MPs will get the latest version of iPads as a way of reducing the cost of stationery and embracing e-governance.This will cost the Government over sh1b.
The decision to buy iPads was taken by the Parliamentary Commission, and it is awaiting execution by the contracts committee of the Parliament.
According to parliamentary commissioners, Emmanuel Dombo and Chris Baryomunsi, the money will be got from the Parliament's budget for stationery.
"The decision has already been taken at policy level. Each MP will get the latest version of iPads to help them carry out their work efficiently," Dombo said.
When asked whether the iPads will be taken back to the Parliament in case an MP leaves the House, Dombo said the iPads "will be personal to holder."
"These iPads will be the property of individual MPs as a form of facilitation. They can, for example use them to carry out quick research during plenary sessions in order to make meaningful contributions to debates," he said.
The committee argues that the Parliament is spending a lot of money on stationery. Every department at the Parliament has a budget for stationery, which makes it hard to ascertain how much the institution spends on stationery in a year.
However, every committee is allocated sh10m for stationery, while the clerk's office gets sh152m for a year. With 25 parliamentary committees, sh250m is spent on stationery for committees alone per year.
According to George Bwambale, a support engineer with Elite Computers, a company dealing in Apple products, the latest iPad is the iPad4 with 64GB. It costs $1,097 (about sh2.8m). With 375 MPs, the Parliament will spend over sh1b to buy the iPads.
Sources at the Parliament say, early this year, Speaker Rebecca Kadaga, wrote to the Information Communication and Technology (ICT) ministry, rejecting its plan to buy MPs computers. They said the Speaker argued that the ministry was going to divert the money meant for buying computers for rural administrative structures.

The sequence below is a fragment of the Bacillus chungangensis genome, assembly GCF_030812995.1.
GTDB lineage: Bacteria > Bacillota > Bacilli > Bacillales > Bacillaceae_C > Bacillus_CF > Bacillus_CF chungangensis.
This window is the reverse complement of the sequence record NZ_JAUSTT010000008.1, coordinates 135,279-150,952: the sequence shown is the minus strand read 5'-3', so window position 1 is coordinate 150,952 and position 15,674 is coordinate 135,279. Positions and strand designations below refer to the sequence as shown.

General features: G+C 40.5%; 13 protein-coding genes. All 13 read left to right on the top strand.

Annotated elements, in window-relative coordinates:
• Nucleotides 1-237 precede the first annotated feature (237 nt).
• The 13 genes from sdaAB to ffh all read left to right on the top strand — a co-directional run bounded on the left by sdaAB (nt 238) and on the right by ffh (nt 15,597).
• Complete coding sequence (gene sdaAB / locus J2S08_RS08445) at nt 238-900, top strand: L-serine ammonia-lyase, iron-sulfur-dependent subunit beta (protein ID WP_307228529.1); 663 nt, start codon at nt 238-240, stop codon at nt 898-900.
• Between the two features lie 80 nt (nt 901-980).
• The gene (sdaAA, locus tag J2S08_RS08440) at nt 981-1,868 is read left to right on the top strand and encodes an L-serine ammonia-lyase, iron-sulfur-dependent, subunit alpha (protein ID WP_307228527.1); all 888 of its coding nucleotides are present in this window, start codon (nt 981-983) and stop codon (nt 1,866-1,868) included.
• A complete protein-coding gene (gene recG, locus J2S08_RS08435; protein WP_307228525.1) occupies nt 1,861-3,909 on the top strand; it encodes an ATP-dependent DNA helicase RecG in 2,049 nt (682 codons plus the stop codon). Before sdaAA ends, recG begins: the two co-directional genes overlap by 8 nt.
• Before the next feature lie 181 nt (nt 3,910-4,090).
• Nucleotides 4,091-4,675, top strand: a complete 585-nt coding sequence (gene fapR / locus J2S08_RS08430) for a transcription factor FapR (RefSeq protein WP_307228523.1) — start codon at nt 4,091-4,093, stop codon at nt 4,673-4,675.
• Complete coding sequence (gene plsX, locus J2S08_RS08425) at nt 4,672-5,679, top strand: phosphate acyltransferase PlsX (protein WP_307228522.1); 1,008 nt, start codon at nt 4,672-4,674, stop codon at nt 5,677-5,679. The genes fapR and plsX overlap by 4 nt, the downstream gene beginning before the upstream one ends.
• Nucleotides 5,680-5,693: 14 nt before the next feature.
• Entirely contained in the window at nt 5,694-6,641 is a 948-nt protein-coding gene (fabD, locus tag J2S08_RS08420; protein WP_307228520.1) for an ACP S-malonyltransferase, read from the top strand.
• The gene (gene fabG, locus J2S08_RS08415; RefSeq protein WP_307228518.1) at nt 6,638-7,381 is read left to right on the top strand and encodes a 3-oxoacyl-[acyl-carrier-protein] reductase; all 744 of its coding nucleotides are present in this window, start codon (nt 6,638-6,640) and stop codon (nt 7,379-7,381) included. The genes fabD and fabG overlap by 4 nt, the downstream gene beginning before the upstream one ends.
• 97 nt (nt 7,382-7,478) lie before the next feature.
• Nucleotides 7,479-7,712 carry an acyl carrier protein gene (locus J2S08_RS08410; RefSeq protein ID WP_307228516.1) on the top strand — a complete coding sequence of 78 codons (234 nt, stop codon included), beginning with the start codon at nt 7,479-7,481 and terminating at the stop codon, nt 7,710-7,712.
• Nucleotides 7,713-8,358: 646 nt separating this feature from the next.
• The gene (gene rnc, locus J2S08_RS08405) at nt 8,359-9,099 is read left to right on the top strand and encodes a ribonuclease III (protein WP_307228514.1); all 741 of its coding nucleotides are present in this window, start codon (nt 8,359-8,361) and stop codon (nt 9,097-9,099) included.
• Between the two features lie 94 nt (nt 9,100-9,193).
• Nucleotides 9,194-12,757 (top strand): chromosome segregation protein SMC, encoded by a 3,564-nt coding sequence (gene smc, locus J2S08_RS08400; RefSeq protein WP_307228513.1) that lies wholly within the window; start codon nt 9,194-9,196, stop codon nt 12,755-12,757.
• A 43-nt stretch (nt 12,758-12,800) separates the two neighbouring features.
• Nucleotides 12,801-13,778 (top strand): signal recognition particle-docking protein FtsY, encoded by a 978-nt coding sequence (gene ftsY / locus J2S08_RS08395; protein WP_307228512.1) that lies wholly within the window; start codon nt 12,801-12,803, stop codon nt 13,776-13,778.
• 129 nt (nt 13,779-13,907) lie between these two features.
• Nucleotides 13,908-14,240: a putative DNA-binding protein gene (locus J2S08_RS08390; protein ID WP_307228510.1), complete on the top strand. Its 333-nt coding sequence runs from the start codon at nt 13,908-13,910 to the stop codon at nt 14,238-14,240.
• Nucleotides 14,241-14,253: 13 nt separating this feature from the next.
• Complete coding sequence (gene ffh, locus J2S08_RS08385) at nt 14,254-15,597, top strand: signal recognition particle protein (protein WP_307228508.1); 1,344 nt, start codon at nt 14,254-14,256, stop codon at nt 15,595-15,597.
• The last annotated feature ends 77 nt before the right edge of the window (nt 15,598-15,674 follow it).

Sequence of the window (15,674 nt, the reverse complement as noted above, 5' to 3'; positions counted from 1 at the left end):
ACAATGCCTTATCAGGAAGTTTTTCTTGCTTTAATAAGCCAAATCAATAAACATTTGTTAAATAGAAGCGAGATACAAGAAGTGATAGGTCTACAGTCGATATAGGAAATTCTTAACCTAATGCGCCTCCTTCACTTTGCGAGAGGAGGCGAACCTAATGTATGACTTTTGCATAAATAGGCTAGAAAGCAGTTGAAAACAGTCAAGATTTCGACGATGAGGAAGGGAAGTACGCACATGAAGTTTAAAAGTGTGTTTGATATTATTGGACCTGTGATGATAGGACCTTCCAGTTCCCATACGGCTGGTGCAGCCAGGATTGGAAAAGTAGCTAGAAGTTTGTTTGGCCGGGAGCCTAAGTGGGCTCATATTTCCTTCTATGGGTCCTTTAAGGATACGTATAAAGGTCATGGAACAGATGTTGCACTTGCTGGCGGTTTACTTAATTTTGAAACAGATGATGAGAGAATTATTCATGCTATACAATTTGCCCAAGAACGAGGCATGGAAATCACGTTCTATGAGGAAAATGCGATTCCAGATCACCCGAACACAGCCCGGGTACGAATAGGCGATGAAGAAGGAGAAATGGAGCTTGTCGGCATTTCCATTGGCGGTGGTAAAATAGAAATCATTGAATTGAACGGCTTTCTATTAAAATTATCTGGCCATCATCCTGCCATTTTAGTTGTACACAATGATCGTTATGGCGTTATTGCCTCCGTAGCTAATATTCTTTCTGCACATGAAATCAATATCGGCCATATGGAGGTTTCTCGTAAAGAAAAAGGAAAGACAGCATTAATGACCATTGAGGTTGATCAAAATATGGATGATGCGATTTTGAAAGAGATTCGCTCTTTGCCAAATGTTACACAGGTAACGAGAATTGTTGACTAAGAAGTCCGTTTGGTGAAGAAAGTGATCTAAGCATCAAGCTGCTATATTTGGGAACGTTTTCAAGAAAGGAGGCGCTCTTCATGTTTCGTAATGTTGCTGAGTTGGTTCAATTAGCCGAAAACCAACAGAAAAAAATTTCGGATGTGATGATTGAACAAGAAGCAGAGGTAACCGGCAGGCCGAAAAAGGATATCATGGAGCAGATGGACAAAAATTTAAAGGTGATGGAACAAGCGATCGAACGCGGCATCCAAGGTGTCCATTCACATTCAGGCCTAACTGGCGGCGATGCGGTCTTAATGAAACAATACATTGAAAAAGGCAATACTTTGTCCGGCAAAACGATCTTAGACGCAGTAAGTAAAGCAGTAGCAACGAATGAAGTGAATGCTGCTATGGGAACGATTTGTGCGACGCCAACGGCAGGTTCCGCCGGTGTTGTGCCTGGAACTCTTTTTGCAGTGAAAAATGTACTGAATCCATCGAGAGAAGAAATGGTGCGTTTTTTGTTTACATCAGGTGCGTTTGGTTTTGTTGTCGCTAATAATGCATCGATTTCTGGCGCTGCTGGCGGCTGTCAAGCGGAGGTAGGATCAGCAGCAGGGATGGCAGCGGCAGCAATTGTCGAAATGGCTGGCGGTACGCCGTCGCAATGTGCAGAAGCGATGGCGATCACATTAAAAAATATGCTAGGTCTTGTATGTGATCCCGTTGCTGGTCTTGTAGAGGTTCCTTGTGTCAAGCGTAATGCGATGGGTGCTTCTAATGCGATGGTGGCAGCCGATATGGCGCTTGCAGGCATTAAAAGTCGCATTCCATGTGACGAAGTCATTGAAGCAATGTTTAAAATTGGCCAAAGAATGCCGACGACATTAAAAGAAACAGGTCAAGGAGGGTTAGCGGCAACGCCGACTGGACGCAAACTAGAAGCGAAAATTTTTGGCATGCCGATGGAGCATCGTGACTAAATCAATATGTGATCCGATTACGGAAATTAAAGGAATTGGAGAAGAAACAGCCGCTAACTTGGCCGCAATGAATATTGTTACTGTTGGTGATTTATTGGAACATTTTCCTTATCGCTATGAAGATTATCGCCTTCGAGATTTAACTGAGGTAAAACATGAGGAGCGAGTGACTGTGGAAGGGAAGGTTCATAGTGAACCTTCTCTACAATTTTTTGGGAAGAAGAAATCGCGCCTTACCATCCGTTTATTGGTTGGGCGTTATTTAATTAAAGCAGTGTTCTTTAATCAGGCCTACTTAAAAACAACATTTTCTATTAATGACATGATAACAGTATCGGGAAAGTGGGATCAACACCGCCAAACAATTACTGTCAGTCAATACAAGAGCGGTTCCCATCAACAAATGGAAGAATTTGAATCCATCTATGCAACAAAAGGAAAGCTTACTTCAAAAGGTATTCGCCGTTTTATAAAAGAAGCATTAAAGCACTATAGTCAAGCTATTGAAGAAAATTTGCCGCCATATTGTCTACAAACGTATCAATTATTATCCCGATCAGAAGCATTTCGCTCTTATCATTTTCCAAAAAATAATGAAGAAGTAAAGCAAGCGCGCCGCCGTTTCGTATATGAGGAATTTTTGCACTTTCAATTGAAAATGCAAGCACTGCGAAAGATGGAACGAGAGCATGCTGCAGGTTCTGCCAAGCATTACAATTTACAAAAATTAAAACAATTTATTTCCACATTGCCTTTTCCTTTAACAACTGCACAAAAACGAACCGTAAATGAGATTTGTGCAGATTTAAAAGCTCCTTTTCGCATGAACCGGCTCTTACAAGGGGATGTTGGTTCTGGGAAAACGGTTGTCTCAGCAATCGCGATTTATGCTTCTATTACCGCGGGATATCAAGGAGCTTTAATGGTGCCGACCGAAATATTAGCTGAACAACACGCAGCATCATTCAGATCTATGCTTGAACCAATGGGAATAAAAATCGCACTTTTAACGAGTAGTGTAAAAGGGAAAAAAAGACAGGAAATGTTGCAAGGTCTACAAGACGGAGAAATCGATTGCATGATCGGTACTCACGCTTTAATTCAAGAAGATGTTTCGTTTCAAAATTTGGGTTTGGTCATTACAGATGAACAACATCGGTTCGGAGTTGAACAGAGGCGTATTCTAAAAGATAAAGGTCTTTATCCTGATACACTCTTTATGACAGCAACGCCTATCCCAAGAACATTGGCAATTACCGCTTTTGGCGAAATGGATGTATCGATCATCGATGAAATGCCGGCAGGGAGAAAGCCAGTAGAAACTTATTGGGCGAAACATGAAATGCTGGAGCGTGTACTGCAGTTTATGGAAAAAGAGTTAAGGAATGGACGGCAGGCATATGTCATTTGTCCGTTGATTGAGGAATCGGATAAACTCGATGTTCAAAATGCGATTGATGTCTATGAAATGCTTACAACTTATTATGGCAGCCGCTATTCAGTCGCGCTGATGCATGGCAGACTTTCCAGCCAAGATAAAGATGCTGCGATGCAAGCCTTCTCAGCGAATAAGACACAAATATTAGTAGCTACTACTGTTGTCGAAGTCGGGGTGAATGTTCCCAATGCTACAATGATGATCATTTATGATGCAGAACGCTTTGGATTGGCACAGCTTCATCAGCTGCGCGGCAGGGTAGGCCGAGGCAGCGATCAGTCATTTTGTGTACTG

Last year, plans by the Uganda Communications Commissions and the ICT committee of Parliament to buy MPs iPads hit a snag when some MPs, especially in the opposition, rejected the deal.
MPs Wamai Wamanga and Odonga Otto, cited parliamentary rules of procedure which do not allow MPs to be facilitated by ministries and government departments in their oversight role for fear of being compromised.
The Ninth Parliament recently amended the rules of procedure, allowing MPs to access chambers with phones, laptops and iPads. Uganda will join other countries like Rwanda whose parliamentary proceedings rely heavily on ICT. MPs David Bahati, Odonga Otto, Ssebuliba Mutumba, Wilfred Niwagaba and Rose Akol welcomed the idea, saying it is a timely intervention.
"We are in an information technology age and the Parliament cannot afford to ignore this if it is to engender efficiency. I believe it is a worthwhile investment because it will reduce costs on stationery," Bahati said.
An iPad can be used to play power point presentations, copy PDF files, read e-books, and carry out a host of computing tasks like scanning news feeds, browsing the web, emailing, Facebook and tweeting. It can also be used to make presentations, create word documents, watch photo slides and videos while on field tours.